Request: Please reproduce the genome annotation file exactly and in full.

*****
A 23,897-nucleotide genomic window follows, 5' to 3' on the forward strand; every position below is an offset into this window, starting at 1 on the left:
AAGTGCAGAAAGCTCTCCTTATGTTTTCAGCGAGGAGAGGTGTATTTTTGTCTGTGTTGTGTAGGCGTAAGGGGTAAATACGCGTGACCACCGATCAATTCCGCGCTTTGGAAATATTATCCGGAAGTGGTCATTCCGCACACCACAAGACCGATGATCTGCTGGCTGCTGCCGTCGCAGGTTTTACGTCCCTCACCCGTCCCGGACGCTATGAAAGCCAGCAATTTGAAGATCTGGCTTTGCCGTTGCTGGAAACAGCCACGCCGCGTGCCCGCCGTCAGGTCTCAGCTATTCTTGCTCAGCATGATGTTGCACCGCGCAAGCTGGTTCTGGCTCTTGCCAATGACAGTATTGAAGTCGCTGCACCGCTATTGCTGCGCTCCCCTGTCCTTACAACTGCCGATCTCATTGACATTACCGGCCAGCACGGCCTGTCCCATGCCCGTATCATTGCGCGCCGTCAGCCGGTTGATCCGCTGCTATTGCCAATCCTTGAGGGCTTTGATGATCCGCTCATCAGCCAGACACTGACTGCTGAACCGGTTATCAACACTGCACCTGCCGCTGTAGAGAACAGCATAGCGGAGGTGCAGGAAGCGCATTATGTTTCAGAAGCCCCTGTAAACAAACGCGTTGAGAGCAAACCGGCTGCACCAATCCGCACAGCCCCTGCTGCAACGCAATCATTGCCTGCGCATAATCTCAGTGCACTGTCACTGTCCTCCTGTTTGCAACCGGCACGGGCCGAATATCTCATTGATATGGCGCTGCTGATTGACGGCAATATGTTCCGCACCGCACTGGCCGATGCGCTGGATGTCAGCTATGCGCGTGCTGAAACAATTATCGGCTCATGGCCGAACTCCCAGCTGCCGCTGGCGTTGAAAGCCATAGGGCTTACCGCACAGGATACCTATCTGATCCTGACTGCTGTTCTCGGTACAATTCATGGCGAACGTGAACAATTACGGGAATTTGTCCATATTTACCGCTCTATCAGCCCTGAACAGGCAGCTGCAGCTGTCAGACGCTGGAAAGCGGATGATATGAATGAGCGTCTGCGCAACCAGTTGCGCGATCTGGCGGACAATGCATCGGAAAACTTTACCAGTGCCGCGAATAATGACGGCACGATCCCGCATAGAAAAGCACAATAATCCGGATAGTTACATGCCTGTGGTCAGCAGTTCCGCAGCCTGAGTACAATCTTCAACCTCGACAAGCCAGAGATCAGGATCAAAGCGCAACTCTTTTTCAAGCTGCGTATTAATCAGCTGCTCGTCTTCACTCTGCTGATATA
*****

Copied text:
A 23,897-nucleotide genomic window follows, 5' to 3' on the forward strand; every position below is an offset into this window, starting at 1 on the left:
AAGTGCAGAAAGCTCTCCTTATGTTTTCAGCGAGGAGAGGTGTATTTTTGTCTGTGTTGTGTAGGCGTAAGGGGTAAATACGCGTGACCACCGATCAATTCCGCGCTTTGGAAATATTATCCGGAAGTGGTCATTCCGCACACCACAAGACCGATGATCTGCTGGCTGCTGCCGTCGCAGGTTTTACGTCCCTCACCCGTCCCGGACGCTATGAAAGCCAGCAATTTGAAGATCTGGCTTTGCCGTTGCTGGAAACAGCCACGCCGCGTGCCCGCCGTCAGGTCTCAGCTATTCTTGCTCAGCATGATGTTGCACCGCGCAAGCTGGTTCTGGCTCTTGCCAATGACAGTATTGAAGTCGCTGCACCGCTATTGCTGCGCTCCCCTGTCCTTACAACTGCCGATCTCATTGACATTACCGGCCAGCACGGCCTGTCCCATGCCCGTATCATTGCGCGCCGTCAGCCGGTTGATCCGCTGCTATTGCCAATCCTTGAGGGCTTTGATGATCCGCTCATCAGCCAGACACTGACTGCTGAACCGGTTATCAACACTGCACCTGCCGCTGTAGAGAACAGCATAGCGGAGGTGCAGGAAGCGCATTATGTTTCAGAAGCCCCTGTAAACAAACGCGTTGAGAGCAAACCGGCTGCACCAATCCGCACAGCCCCTGCTGCAACGCAATCATTGCCTGCGCATAATCTCAGTGCACTGTCACTGTCCTCCTGTTTGCAACCGGCACGGGCCGAATATCTCATTGATATGGCGCTGCTGATTGACGGCAATATGTTCCGCACCGCACTGGCCGATGCGCTGGATGTCAGCTATGCGCGTGCTGAAACAATTATCGGCTCATGGCCGAACTCCCAGCTGCCGCTGGCGTTGAAAGCCATAGGGCTTACCGCACAGGATACCTATCTGATCCTGACTGCTGTTCTCGGTACAATTCATGGCGAACGTGAACAATTACGGGAATTTGTCCATATTTACCGCTCTATCAGCCCTGAACAGGCAGCTGCAGCTGTCAGACGCTGGAAAGCGGATGATATGAATGAGCGTCTGCGCAACCAGTTGCGCGATCTGGCGGACAATGCATCGGAAAACTTTACCAGTGCCGCGAATAATGACGGCACGATCCCGCATAGAAAAGCACAATAATCCGGATAGTTACATGCCTGTGGTCAGCAGTTCCGCAGCCTGAGTACAATCTTCAACCTCGACAAGCCAGAGATCAGGATCAAAGCGCAACTCTTTTTCAAGCTGCGTATTAATCAGCTGCTCGTCTTCACTCTGCTGATATA